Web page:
So how should an investor weigh their odds on such a bet? The best technique known to identify a short squeeze is by looking at what the numbers are actually telling you. We can use two well-known ratios, the first being the days to cover ratio, which is a measure of how many days it would take short sellers to cover their positions compared to the average daily volume. Usually, when this number is higher, there are greater chances of a short squeeze.
PS. A shorts squeeze is a rapid increase in the price of a stock, primarily due to technical factors in the market rather than underlying fundamentals. A short squeeze can occur when there is a lack of supply(shares available for sale) and an excess of demand for the stock due to short-sellers covering their positions.
So, for example, in January 2021 GME has a total of 71.2 million shares being held as shorts and a daily average volume of 15,000,000 shares. This implies that the days to cover ratio is equal to 5. To know if this is high or low, we have to compare with the previous month’s numbers. Doing the same thing we did earlier, we find that in the previous month the days to cover ratio was closer to 4. There’s obviously an increase in the short interest, meaning more investors are betting that the stock is going to go down.
The second ratio we can look at is the short-interest ratio. This can be calculated by taking the same 71.2 million shares being held as shorts and dividing by the total outstanding shares of the company (69 million ), this gives us a short interest ratio of 102% compared to 100% last month.
Logically this makes very little sense. It essentially means there are more short positions open in the market compared to the shares that are actually publicly available for trading. This part takes some intuition, but it means that there is an oversubscription of short-sellers in GME and usually this leads to a short squeeze. Think of a game of musical chairs.
This means that the shares for GME are bullish(expected to increase in price) due to the potential of a short squeeze.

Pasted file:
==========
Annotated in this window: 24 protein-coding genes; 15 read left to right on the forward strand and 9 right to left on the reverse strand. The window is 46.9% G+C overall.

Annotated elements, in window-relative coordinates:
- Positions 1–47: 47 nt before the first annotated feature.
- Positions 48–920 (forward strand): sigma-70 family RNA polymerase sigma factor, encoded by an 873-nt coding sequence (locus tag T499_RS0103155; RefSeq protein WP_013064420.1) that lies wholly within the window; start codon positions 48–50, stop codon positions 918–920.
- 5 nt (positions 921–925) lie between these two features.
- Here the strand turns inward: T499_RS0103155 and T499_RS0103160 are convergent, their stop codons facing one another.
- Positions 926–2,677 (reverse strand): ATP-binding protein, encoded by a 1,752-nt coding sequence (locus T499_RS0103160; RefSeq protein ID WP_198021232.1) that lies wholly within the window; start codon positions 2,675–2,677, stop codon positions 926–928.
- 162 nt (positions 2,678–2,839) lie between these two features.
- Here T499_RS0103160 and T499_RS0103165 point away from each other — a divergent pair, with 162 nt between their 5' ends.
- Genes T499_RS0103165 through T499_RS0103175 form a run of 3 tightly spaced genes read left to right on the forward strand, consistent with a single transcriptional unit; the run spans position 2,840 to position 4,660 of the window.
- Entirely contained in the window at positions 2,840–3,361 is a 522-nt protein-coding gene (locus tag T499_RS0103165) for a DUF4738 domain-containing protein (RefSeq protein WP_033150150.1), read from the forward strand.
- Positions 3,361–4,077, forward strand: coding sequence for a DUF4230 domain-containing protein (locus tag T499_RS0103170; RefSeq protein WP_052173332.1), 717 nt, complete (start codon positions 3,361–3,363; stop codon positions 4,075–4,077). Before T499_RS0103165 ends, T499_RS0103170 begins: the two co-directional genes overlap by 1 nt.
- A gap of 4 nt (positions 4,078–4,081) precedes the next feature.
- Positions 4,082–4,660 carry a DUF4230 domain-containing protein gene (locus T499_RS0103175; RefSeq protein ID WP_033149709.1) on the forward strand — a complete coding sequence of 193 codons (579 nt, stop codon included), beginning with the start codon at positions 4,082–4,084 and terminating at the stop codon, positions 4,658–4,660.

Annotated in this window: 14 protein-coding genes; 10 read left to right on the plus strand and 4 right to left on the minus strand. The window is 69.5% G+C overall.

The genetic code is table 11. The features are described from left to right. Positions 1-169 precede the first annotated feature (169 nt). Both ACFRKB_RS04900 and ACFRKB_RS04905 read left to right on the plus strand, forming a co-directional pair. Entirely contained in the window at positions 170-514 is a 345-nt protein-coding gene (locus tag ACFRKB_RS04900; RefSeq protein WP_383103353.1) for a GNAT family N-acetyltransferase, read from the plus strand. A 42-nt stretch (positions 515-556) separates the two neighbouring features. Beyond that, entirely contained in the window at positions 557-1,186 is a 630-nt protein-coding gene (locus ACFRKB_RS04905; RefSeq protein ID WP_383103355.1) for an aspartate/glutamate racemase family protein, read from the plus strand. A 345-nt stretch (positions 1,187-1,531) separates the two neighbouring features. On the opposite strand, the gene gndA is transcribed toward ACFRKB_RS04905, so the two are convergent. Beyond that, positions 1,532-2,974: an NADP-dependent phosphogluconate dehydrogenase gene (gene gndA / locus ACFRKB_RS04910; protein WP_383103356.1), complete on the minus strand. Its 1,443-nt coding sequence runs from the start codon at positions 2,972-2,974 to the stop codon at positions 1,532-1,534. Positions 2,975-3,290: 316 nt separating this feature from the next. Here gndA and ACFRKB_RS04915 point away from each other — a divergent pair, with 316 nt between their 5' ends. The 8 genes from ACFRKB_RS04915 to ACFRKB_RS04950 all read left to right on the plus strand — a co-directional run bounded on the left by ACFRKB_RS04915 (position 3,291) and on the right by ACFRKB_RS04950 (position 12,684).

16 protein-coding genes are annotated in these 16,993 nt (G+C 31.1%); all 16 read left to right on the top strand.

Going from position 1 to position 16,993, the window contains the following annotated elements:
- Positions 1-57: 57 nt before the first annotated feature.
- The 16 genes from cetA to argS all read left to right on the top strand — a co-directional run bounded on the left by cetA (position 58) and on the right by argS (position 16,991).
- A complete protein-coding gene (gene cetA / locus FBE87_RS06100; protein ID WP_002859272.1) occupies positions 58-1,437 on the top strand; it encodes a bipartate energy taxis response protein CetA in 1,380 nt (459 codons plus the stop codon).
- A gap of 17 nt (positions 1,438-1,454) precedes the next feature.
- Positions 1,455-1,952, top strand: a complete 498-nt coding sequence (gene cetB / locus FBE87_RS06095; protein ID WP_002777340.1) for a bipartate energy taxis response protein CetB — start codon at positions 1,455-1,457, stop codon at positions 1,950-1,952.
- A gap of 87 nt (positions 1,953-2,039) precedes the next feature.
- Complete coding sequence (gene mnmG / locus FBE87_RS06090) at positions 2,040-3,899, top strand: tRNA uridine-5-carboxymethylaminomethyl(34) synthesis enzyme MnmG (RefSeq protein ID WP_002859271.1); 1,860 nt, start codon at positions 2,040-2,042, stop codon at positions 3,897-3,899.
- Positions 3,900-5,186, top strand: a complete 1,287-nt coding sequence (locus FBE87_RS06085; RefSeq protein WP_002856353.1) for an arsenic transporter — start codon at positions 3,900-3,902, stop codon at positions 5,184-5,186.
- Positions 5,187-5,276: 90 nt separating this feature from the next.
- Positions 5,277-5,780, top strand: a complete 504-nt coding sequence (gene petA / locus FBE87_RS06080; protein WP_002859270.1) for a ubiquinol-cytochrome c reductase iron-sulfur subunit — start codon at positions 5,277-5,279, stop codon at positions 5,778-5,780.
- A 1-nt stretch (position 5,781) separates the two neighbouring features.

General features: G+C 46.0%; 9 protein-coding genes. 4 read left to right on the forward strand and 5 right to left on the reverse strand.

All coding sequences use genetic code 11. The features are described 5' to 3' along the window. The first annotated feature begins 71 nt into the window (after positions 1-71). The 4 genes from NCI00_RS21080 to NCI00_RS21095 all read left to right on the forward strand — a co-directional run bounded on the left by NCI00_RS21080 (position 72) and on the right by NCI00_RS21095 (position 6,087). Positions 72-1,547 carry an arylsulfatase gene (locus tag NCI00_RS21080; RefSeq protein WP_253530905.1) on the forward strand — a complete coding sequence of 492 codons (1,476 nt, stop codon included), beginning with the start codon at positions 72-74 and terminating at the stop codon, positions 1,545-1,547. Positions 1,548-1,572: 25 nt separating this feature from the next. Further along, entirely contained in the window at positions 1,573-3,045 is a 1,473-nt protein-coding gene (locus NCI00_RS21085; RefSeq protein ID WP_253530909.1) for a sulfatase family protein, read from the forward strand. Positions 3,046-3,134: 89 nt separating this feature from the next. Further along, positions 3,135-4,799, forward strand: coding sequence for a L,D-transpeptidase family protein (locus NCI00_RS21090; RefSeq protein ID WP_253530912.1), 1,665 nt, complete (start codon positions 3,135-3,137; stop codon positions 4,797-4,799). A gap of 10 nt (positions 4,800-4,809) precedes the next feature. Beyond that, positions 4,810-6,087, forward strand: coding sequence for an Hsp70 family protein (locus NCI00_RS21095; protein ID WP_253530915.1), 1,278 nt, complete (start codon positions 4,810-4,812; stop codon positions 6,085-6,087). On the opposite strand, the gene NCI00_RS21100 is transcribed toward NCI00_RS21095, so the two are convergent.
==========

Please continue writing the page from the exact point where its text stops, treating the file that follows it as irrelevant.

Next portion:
So even though we know that the company’s stock is overvalued, and the underlying business is not doing well, it’s very difficult to execute a short position without losing out. This just goes to show you why in the short run, the fundamentals of the business can mean absolutely nothing to the stock price but over time a stock reflects the soundness of its fundamental business.
It’s best to quote the Dean of Wall Street here, as he is more experienced in these Special Situations and he states that :
“In the short run, a market is a voting machine but in the long run, it is a weighing machine.”
Update: This just happened (Friday January 22, 2021)
On the back of his appearance on YouTube yesterday, where he shared more of his short thesis, today GME’s stock ran up by 51% reaching a market high of above $70.00 per share compared to the closing price yesterday of $43.00 per share.
Short Sellers today
Update (Monday, January 25, 2021)
The market just hit a new high today touching $144 dollars per share. What does this say about the buying power implicit with options contracts?
But again, this is merely a guess. The reality of the beauty contest that is the stock market is that if every stock is somebody’s favorite, then every price should be viewed with skepticism even those that may seem like risk-free investments.